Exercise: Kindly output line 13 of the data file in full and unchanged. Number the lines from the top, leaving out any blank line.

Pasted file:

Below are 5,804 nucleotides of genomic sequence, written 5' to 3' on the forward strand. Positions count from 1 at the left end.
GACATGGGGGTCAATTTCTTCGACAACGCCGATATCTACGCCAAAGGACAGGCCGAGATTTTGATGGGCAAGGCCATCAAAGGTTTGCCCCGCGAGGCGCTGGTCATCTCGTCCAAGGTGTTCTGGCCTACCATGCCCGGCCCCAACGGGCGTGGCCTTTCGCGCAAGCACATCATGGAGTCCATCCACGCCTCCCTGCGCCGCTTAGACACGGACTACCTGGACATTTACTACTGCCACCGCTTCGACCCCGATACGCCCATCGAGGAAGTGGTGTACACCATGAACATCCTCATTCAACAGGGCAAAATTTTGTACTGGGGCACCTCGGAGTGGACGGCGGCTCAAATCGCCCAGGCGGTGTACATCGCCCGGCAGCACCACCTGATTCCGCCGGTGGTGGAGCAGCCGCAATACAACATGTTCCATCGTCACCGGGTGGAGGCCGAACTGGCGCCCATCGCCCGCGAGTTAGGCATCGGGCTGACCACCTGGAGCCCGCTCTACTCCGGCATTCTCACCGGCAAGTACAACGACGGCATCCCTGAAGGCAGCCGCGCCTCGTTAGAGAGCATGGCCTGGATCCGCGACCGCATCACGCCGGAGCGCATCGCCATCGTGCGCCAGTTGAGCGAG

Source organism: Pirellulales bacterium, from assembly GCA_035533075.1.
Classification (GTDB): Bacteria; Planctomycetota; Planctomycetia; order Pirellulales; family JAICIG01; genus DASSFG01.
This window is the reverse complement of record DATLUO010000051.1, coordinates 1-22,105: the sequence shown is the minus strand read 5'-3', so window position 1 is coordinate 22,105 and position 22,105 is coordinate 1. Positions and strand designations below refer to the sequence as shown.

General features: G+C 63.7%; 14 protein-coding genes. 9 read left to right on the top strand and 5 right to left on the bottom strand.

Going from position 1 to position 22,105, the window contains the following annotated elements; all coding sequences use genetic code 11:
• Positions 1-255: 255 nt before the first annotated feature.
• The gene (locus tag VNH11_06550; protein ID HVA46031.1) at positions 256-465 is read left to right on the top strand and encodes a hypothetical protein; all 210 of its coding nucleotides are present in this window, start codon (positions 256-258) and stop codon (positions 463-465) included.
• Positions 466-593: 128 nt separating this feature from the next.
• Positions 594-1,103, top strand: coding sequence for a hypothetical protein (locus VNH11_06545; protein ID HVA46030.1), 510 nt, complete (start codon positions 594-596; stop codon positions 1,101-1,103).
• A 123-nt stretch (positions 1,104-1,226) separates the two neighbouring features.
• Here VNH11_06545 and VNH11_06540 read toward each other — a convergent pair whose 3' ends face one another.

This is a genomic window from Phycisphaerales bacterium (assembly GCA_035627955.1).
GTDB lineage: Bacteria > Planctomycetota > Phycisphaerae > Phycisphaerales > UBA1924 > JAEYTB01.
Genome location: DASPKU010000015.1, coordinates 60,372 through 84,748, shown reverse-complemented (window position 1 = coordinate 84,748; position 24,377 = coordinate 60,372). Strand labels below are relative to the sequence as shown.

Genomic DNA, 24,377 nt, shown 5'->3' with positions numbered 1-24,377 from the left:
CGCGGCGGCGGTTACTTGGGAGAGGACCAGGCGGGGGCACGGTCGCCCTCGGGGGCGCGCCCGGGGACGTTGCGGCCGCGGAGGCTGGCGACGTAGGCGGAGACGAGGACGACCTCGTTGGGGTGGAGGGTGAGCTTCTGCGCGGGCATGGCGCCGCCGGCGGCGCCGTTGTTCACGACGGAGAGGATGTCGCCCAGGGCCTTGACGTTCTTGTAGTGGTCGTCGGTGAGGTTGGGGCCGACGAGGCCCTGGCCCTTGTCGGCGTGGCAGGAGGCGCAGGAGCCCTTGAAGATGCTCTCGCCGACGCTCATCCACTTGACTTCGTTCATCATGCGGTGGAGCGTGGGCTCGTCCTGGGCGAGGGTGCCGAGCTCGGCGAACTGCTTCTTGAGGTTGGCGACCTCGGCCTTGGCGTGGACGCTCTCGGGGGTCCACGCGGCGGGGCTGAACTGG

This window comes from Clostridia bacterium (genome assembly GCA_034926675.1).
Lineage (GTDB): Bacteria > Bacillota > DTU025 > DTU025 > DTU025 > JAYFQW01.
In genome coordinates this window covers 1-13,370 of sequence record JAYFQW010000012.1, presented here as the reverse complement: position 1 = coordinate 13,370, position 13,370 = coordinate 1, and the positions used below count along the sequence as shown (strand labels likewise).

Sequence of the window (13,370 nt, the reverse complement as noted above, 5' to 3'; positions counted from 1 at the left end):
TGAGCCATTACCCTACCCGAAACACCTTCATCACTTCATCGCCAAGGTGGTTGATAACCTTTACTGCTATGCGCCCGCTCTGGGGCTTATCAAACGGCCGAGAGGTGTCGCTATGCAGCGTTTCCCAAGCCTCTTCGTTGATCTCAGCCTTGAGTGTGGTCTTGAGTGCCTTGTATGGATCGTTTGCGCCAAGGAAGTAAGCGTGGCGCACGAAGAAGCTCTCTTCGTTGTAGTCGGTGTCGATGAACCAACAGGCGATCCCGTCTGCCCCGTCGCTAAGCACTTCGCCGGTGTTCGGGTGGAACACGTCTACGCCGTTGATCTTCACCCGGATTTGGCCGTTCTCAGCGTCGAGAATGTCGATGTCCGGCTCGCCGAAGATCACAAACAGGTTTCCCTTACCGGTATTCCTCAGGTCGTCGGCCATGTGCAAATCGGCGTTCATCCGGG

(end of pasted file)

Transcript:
• Here VNH11_06545 and VNH11_06540 read toward each other — a convergent pair whose 3' ends face one another.